Earlier this week Daryl Hall announced that he would resume filming new episodes of Live From Daryl’s House in 2018. The award-winning show has been on hiatus since 2016. The series is a showcase for remarkable collaborations between the soul singer and guest artists. A look back at the best episodes of Live From Daryl’s House reveals how amazing the initial run of the series was.
June was my busiest month as a blogger yet. I worked with a few different writers and diversified the content that appears on this site. By the end of the month, I was glad that my blog had increased its traffic, but I was more pleased that I had expanded The Flat Circle's workload. Hopefully that has resulted in a better experience for readers.
In September of 2016 my wife and I decided to experiment with TV streaming services. Our Comcast cable bill was too high and we wanted to save a little money on our monthly budgets. At the time I had only heard of Sling TV. The balance of live sports, streaming quality, and diverse programming set off a cord cutting endeavor that we did not wrap up until this spring, when we finally found the best streaming service for cord cutters in the Philadelphia area.
Last Friday television host, author, and chef Anthony Bourdain passed away in France. Bourdain was a big music fan. He featured musicians like Iggy Pop, Marky Ramone, and Alice Cooper on his show. One musician who he forged a bond with through his television work was Josh Homme of Queens Of The Stone Age. Homme composed music for Bourdain’s No Reservations and appeared on the program.
At first, I was doubtful that this series could retain my interest due to the seemingly two-dimensional positivity of its title character. Audiences look for authenticity, not a forced look at the sunshine to blind themselves to reality around them. As the show progressed, I realized that the show championed finding positivity within the ever-present changes of an authentic life with no blinders. So how does this work within the world of Supergirl?
May was a transitional month for The Flat Circle Blog. As my second blogging stint hit its one-year anniversary, I decided to no longer cover podcasts and increase my focus on music. I also began writing sponsored content for the first time. This has allowed me to explore new avenues for the site.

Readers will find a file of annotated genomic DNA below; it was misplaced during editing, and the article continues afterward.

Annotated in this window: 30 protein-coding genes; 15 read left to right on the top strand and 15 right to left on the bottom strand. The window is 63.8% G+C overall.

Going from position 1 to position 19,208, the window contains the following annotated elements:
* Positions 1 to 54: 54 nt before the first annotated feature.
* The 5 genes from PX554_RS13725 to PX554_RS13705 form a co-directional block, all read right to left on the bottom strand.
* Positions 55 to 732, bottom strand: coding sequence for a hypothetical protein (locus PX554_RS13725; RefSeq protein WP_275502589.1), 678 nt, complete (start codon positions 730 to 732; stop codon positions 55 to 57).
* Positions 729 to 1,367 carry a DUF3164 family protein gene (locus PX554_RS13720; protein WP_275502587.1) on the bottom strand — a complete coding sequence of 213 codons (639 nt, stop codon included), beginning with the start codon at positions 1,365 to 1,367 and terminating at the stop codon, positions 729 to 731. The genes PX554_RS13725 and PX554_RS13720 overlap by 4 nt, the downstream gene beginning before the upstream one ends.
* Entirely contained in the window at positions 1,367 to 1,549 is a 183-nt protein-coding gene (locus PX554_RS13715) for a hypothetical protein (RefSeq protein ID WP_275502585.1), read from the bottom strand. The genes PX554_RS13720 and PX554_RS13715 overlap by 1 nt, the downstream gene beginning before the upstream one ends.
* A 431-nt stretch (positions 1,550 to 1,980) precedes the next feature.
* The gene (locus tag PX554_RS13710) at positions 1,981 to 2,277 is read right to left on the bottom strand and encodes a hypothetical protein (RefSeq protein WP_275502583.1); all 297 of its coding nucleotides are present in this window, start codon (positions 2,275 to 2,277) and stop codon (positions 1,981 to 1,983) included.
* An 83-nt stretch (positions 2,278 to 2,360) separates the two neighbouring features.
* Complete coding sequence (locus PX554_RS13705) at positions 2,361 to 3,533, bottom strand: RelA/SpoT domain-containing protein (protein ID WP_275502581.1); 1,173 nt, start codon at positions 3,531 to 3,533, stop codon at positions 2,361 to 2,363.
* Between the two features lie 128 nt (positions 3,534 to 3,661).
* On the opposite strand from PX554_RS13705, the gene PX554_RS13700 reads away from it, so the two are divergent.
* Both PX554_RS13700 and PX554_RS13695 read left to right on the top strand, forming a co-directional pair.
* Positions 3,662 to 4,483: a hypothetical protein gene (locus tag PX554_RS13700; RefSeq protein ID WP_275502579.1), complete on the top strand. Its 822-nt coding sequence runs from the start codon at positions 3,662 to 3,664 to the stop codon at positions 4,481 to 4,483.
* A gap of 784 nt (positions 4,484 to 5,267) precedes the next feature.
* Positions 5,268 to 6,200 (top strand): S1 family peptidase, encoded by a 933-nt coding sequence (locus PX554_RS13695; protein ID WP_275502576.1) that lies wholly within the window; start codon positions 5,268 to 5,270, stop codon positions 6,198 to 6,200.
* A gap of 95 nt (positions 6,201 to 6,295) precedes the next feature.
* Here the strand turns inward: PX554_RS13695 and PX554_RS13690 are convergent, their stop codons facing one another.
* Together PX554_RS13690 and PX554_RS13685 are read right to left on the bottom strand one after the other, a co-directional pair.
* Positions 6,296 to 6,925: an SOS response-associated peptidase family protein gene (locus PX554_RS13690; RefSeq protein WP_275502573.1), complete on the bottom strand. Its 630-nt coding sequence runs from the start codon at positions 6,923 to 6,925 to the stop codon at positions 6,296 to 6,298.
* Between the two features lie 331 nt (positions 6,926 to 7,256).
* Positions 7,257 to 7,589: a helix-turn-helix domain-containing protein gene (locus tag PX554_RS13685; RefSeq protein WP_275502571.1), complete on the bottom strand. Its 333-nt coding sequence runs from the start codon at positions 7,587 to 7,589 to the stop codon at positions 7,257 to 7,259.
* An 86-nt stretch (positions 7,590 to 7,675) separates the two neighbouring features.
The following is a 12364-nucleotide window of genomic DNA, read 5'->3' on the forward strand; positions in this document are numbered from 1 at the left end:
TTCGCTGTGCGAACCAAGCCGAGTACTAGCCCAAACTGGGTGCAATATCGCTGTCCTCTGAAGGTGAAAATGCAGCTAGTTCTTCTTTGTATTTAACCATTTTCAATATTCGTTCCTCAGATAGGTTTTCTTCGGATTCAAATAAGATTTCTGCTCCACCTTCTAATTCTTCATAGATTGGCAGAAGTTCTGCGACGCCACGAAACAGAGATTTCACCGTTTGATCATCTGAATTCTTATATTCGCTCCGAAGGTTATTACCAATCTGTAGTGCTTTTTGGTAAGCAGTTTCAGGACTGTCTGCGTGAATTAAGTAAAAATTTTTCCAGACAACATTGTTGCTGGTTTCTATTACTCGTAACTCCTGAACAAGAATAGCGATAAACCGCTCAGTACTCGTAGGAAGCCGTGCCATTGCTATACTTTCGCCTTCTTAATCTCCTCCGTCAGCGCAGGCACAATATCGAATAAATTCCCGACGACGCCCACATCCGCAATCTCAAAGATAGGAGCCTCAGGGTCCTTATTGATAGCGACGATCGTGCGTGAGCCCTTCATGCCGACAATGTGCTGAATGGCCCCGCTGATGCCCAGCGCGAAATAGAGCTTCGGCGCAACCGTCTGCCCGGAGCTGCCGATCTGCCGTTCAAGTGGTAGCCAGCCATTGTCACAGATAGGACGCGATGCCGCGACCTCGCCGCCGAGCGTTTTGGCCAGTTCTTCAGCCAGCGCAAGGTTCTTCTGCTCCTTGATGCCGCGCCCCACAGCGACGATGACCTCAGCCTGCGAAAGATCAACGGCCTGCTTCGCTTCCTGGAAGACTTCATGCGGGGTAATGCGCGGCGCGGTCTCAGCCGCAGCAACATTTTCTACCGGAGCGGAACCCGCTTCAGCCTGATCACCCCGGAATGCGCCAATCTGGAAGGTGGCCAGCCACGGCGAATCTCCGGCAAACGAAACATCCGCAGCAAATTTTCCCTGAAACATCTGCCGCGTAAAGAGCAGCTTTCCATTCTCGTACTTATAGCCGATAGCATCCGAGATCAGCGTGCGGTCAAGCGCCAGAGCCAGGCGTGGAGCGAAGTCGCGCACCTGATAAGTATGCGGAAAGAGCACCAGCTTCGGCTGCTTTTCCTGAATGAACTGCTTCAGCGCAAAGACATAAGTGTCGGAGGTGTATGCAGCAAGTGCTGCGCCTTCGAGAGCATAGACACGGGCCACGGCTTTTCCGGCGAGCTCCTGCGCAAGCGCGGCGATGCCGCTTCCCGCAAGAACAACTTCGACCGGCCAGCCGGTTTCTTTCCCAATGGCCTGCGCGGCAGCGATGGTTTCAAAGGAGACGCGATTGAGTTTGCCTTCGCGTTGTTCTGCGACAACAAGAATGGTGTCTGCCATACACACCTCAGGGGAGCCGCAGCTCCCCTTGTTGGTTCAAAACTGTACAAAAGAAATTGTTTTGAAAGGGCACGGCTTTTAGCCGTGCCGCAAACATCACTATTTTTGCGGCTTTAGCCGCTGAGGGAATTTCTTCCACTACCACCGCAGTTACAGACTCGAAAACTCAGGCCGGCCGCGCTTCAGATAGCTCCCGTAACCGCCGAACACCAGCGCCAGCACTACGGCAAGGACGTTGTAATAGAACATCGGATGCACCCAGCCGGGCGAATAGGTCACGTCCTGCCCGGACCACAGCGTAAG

One of the biggest blockbusters of the summer, Solo: A Star Wars Story, hits theaters today. To mark the release of the second Star Wars standalone movie, The Flat Circle is traveling to a Saturday Night Live episode from a long time ago in a sketch that never made it to air: “Casual Friday On The Death Star.”
IFC’s Brockmire is a blue, irreverent comedy that follows the odyssey of a wayward play-by-play man. The titular character, Jim Brockmire is a washed-up broadcaster who is stuck calling games in the minor leagues. He desperately wants to return to calling Major League games. The problem for Brockmire: he can’t actually return to the big leagues.
Saturday Night Live closed out their forty-third season last night. The episode, which was hosted by Tina Fey and featured Nicki Minaj as the musical guest, was emblematic of the variety show’s entire season. The SNL finale placed politics and cameos in the forefront of its show for yet another episode. They doubled-down on mediocre material that was a desperate attempt to put a lasting political stamp on the season. It was almost as if SNL was openly admitting that they cannot help themselves: they have a Trump problem